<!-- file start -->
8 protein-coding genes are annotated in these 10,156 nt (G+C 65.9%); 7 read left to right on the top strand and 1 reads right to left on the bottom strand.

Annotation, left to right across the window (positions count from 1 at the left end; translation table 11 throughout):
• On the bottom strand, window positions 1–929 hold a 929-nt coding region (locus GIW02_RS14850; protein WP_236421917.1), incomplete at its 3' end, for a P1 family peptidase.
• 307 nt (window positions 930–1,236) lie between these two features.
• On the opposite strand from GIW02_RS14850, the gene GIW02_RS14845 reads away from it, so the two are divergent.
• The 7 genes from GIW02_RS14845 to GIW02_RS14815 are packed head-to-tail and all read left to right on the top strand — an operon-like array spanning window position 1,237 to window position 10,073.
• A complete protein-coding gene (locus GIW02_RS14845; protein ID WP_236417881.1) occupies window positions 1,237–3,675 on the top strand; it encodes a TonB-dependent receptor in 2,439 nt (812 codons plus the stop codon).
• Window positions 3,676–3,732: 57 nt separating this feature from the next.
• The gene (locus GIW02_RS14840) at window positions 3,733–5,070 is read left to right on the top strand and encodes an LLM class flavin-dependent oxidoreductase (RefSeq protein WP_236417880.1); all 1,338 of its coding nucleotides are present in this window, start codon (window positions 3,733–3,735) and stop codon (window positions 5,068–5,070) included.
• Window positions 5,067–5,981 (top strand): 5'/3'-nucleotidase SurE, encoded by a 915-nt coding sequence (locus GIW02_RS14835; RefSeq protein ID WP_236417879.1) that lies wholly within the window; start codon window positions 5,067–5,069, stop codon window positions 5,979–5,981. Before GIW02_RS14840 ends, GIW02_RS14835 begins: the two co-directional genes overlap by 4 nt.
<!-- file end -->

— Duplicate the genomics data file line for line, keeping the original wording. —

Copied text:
8 protein-coding genes are annotated in these 10,156 nt (G+C 65.9%); 7 read left to right on the top strand and 1 reads right to left on the bottom strand.

Annotation, left to right across the window (positions count from 1 at the left end; translation table 11 throughout):
• On the bottom strand, window positions 1–929 hold a 929-nt coding region (locus GIW02_RS14850; protein WP_236421917.1), incomplete at its 3' end, for a P1 family peptidase.
• 307 nt (window positions 930–1,236) lie between these two features.
• On the opposite strand from GIW02_RS14850, the gene GIW02_RS14845 reads away from it, so the two are divergent.
• The 7 genes from GIW02_RS14845 to GIW02_RS14815 are packed head-to-tail and all read left to right on the top strand — an operon-like array spanning window position 1,237 to window position 10,073.
• A complete protein-coding gene (locus GIW02_RS14845; protein ID WP_236417881.1) occupies window positions 1,237–3,675 on the top strand; it encodes a TonB-dependent receptor in 2,439 nt (812 codons plus the stop codon).
• Window positions 3,676–3,732: 57 nt separating this feature from the next.
• The gene (locus GIW02_RS14840) at window positions 3,733–5,070 is read left to right on the top strand and encodes an LLM class flavin-dependent oxidoreductase (RefSeq protein WP_236417880.1); all 1,338 of its coding nucleotides are present in this window, start codon (window positions 3,733–3,735) and stop codon (window positions 5,068–5,070) included.
• Window positions 5,067–5,981 (top strand): 5'/3'-nucleotidase SurE, encoded by a 915-nt coding sequence (locus GIW02_RS14835; RefSeq protein ID WP_236417879.1) that lies wholly within the window; start codon window positions 5,067–5,069, stop codon window positions 5,979–5,981. Before GIW02_RS14840 ends, GIW02_RS14835 begins: the two co-directional genes overlap by 4 nt.